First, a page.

A friend recently asked me about the process of ordering caps and gowns.
At first, I was taken aback by the question. It seemed premature to already start making graduation plans.
I thought, “I don’t need to worry about that yet.”
But then reality struck:
I’m graduating in the spring, and I don’t feel ready.
I came into my senior year petrified, because I realized I really don’t know what I’m doing after graduation..
I kept telling myself that I wasn’t the only senior who didn’t have their future figured out, but that didn’t stop the anxiety attacks and sleepless nights.
All I could think about was leaving college and entering the real world, all in less than eight months. I couldn’t think about graduation without spiraling.
I was dreading the day I had worked so hard to make happen.
To make things even more stressful, I’m graduating a year early.
In three years, I was able to earn a bachelor’s degree in English and a certificate in journalism.
On top of juggling 19 credits, writing for The Spectrum and being an RA, figuring out what I want to do next year is a huge burden. Finding a job, getting a car and locating housing are just more problems I’ll have to deal with in the future.
I’ve put in so much effort to get where I am. When do I get to stop stressing and enjoy the last few months I have here?
I felt like I was sheltered before senior year. College is its own little bubble, where everything is familiar and available to you.
But this year is when the bubble bursts. The future smacks you in the face.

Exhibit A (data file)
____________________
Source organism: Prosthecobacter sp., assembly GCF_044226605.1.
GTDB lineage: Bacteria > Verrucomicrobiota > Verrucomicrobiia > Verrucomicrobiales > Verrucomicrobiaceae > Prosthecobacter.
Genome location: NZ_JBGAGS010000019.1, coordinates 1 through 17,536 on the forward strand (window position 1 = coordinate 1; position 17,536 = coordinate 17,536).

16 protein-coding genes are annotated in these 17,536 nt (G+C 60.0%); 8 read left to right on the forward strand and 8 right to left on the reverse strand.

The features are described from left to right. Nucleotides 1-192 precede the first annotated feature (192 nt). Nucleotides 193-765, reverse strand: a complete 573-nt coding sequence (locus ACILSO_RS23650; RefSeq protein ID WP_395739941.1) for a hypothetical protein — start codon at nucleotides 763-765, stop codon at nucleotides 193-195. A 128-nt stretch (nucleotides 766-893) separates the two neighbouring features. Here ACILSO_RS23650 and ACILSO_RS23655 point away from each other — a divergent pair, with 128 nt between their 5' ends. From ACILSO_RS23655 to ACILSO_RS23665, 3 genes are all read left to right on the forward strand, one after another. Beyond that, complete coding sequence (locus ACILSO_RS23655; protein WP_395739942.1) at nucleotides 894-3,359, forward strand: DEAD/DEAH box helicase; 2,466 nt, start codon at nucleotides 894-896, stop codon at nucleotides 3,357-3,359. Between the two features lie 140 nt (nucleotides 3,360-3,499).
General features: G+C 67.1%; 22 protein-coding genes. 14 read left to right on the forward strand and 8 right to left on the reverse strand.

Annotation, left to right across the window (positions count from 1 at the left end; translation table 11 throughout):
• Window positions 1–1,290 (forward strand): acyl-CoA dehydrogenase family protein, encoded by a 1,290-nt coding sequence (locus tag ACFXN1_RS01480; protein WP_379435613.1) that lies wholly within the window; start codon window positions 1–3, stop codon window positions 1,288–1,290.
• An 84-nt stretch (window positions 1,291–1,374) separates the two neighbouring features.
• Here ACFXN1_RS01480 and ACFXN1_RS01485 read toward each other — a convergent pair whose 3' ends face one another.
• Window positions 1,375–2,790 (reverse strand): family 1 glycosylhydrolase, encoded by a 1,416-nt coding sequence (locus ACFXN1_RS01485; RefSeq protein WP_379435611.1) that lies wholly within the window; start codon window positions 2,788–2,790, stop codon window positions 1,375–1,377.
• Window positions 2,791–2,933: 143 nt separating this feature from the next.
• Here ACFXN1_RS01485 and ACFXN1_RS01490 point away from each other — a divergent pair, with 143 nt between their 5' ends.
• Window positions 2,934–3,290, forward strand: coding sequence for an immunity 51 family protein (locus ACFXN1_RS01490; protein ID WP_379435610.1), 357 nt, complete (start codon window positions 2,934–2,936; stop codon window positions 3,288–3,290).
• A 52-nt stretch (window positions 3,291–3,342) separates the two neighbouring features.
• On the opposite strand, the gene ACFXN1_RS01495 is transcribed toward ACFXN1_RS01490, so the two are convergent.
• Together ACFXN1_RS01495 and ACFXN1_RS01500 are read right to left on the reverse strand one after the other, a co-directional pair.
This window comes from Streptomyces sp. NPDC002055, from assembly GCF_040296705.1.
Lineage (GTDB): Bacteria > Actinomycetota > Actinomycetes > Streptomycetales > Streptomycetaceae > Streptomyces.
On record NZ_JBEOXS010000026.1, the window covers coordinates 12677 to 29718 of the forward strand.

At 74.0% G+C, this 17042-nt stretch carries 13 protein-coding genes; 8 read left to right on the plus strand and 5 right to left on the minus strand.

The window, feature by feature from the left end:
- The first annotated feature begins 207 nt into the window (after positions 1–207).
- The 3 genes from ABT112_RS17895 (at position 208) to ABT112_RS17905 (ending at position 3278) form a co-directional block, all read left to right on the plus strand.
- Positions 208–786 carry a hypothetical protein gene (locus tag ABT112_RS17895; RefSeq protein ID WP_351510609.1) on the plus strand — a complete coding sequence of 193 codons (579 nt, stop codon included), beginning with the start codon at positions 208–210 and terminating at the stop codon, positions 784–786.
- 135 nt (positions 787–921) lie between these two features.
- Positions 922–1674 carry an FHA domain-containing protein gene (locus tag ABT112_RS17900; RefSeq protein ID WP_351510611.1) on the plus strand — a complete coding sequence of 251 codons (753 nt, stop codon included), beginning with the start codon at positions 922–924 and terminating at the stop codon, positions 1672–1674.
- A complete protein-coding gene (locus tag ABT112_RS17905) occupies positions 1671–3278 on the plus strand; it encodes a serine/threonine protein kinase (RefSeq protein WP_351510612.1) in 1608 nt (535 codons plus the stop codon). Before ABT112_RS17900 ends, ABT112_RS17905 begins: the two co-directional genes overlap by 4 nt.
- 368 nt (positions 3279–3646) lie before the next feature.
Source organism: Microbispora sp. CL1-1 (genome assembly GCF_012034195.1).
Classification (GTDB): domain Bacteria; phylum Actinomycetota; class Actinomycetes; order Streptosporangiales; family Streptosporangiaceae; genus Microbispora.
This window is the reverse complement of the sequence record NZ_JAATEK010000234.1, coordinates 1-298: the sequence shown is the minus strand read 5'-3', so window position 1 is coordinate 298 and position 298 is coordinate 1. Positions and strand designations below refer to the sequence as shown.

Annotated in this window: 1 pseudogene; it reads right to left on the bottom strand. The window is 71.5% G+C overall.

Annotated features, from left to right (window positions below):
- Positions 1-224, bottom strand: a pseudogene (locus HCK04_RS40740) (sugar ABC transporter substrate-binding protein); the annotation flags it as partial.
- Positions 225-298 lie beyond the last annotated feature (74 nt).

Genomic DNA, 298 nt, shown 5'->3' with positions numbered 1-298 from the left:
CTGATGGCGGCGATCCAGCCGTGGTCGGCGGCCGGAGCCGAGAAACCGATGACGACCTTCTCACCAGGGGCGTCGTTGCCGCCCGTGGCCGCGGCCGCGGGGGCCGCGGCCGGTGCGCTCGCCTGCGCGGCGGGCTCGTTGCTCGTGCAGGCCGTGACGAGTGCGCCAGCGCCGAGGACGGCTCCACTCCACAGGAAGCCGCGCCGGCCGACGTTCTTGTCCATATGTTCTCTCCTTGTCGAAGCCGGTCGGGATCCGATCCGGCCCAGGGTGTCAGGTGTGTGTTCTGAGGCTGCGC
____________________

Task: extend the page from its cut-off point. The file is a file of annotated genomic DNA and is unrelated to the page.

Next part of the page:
How can I focus on doing homework and extracurriculars when I have these important things to figure out?
On top of being constantly stressed, the loneliness was suffocating.
All of my friends have at least one more year at college — they aren’t going through this transition with me.
I feel like they don’t understand the pressure I’m under. I’m constantly worrying about something when they still have time to figure things out.
But in reality, I have plenty of time.
You aren’t forced to have your life figured out after senior year.
But the societal pressure of finishing school and finding a job right after graduation are real, and it’s plaguing my life.
It’s also incredibly sad that I’m leaving my friends and the only life I’ve known for the last three years. My friends have become my family, and I feel like I’ve finally found my place at college. And of course, now I’m leaving.
I try not to think about leaving everything behind because that sends me down a dark hole.
A friend I made this year is also graduating, but she has a totally different experience than I do. She has been at UB for four years, and she can’t wait to leave.
She knows exactly what she wants to do, and has everything mapped out.
Seeing her so confident with what she wants to do makes me even more nervous and scared for my future.
Part of me wonders if I made a mistake by graduating early and not giving myself enough time to figure life out.
Victoria Hill is an assistant news/features editor and can be reached at firstname.lastname@example.org